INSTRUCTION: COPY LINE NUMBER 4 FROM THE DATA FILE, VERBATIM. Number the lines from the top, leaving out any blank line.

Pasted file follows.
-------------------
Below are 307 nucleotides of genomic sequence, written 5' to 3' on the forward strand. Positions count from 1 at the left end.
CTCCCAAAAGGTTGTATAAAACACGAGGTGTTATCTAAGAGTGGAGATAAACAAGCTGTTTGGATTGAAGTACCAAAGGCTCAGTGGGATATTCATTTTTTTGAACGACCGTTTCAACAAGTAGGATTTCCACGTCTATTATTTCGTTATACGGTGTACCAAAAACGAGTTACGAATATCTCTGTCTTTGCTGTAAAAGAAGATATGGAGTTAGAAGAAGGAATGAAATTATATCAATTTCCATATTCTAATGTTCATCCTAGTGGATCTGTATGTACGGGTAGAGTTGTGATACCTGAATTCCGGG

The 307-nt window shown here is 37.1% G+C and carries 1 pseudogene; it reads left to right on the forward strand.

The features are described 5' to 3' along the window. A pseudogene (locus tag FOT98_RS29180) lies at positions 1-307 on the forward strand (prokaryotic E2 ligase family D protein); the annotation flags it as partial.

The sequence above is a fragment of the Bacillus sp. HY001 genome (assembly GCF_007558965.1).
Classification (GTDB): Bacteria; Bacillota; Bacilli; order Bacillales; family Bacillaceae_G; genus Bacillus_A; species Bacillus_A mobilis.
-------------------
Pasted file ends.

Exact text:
The features are described 5' to 3' along the window. A pseudogene (locus tag FOT98_RS29180) lies at positions 1-307 on the forward strand (prokaryotic E2 ligase family D protein); the annotation flags it as partial.